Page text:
FACES Pain Scale - Revised (FPS-R)
Pain intensity rating scale useful for all older adults, including those with mild to moderate cognitive impairment. Some older adults will find this tool easy to use, and may prefer it over the Numerical Rating Scale. This scale requires either verbal ability or the ability to point to the image on the scale that most closely represents their pain.
||To assess pain intensity in persons who are able to self report1 but are unable to use a numeric rating scale (NRS). Some studies show African Americans and Asians prefer the Faces Pain Scale.|
When to Use:
Use the FACES Pain Scale
- At admission
- At each quarterly nursing review
- Each shift in an individual with pain
- Each time a change in individual's pain status is reported
- Following a pain intervention to evaluate treatment effectiveness
|How to Use:
Instruct the individual that “The faces show how much pain or discomfort one is feeling. The face on the left shows no pain. Each face shows more and more pain up to the last face that shows the worst pain possible. Point to the face that shows how bad your pain is right NOW.”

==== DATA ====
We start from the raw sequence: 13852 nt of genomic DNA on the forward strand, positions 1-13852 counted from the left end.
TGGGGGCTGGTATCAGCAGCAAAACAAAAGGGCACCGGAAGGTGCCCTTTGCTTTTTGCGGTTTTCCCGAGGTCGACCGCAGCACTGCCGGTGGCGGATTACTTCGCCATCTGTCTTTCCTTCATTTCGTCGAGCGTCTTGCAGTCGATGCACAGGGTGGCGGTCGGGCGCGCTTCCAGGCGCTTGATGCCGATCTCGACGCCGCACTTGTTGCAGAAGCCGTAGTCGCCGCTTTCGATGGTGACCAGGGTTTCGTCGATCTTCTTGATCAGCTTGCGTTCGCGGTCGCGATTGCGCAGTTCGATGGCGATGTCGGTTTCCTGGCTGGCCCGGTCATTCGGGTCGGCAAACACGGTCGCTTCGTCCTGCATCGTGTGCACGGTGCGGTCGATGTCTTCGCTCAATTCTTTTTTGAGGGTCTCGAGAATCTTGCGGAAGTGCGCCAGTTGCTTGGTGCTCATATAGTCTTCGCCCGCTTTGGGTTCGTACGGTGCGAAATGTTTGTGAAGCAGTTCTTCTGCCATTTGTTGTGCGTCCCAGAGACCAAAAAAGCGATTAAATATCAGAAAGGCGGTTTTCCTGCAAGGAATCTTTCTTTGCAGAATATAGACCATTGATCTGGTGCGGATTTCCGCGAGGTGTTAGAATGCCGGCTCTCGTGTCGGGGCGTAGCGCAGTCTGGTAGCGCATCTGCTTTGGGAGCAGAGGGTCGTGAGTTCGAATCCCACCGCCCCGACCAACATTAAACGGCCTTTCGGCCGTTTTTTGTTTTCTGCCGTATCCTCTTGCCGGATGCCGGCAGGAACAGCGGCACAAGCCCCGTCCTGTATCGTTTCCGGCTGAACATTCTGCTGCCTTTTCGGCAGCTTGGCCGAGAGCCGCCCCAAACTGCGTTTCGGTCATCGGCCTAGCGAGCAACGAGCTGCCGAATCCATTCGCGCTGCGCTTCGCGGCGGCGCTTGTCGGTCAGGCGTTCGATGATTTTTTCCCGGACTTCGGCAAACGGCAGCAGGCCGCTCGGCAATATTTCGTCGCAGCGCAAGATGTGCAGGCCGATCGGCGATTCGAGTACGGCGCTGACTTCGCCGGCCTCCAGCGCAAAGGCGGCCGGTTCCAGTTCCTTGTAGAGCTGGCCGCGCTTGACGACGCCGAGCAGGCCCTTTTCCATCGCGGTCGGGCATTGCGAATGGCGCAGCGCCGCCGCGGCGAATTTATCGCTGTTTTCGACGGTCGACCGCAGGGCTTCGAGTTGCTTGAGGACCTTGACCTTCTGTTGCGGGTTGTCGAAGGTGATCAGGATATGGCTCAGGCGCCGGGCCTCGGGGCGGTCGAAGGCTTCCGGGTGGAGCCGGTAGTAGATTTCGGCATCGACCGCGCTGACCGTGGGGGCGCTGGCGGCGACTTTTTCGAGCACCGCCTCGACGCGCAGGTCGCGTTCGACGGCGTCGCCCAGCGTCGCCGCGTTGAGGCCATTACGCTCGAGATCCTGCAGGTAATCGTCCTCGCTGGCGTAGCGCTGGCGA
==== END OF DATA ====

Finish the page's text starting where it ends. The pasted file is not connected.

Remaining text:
Then score the chosen face 0, 2, 4, 6, 8, or 10, counting left to right, so '0' = 'no pain' and '10' = 'very much pain.'
NOTE: This tool is not to be used by the health care provider to look at the resident's facial expression and pick a face.
||Document/record all scores in a location that is readily accessible by other health care providers.|
To use as a pocket guide, print the FPS-R and directions document front to back on card stock paper to create two tools. Cut to size and laminate for increased durability.
Additional information about the FPS-R, including instructions in 33 translations, can be found at www.painsourcebook.ca.
||Hicks, C, L., von Baeyer, C.L., Spafford, P.A., van KorlaarI., & Goodenough, B., (2001). The Faces Pain Scale–revised toward a common metric in pediatric pain measurement, Pain 93 (2001); 173–183. |
1 Self-report of pain is defined as the ability to indicate presence and/or severity of pain verbally, in writing, or by other means such as finger span, pointing, head movement, or blinking eyes to answer yes or no questions.
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